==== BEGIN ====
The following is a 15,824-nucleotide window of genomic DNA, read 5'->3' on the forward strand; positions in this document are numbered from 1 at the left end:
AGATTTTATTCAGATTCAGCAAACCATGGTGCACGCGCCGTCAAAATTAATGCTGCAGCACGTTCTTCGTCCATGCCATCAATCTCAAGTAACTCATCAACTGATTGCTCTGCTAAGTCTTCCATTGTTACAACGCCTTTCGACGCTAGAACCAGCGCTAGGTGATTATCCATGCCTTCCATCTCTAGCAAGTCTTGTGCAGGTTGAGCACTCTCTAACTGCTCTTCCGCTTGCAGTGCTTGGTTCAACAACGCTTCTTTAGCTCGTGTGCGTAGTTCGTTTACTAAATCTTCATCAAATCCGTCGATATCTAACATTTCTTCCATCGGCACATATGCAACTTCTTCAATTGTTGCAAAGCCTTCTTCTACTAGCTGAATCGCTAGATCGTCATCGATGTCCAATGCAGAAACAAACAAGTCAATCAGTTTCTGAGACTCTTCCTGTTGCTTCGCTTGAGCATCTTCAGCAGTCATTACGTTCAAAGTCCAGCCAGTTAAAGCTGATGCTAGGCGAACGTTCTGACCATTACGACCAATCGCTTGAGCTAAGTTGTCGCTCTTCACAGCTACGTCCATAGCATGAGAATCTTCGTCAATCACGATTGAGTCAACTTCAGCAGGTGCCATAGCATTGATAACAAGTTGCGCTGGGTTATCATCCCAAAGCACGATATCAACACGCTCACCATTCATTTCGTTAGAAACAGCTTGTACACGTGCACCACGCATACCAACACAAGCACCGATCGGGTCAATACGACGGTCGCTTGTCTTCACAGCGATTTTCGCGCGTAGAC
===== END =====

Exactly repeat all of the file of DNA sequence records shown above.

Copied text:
The following is a 15,824-nucleotide window of genomic DNA, read 5'->3' on the forward strand; positions in this document are numbered from 1 at the left end:
AGATTTTATTCAGATTCAGCAAACCATGGTGCACGCGCCGTCAAAATTAATGCTGCAGCACGTTCTTCGTCCATGCCATCAATCTCAAGTAACTCATCAACTGATTGCTCTGCTAAGTCTTCCATTGTTACAACGCCTTTCGACGCTAGAACCAGCGCTAGGTGATTATCCATGCCTTCCATCTCTAGCAAGTCTTGTGCAGGTTGAGCACTCTCTAACTGCTCTTCCGCTTGCAGTGCTTGGTTCAACAACGCTTCTTTAGCTCGTGTGCGTAGTTCGTTTACTAAATCTTCATCAAATCCGTCGATATCTAACATTTCTTCCATCGGCACATATGCAACTTCTTCAATTGTTGCAAAGCCTTCTTCTACTAGCTGAATCGCTAGATCGTCATCGATGTCCAATGCAGAAACAAACAAGTCAATCAGTTTCTGAGACTCTTCCTGTTGCTTCGCTTGAGCATCTTCAGCAGTCATTACGTTCAAAGTCCAGCCAGTTAAAGCTGATGCTAGGCGAACGTTCTGACCATTACGACCAATCGCTTGAGCTAAGTTGTCGCTCTTCACAGCTACGTCCATAGCATGAGAATCTTCGTCAATCACGATTGAGTCAACTTCAGCAGGTGCCATAGCATTGATAACAAGTTGCGCTGGGTTATCATCCCAAAGCACGATATCAACACGCTCACCATTCATTTCGTTAGAAACAGCTTGTACACGTGCACCACGCATACCAACACAAGCACCGATCGGGTCAATACGACGGTCGCTTGTCTTCACAGCGATTTTCGCGCGTAGAC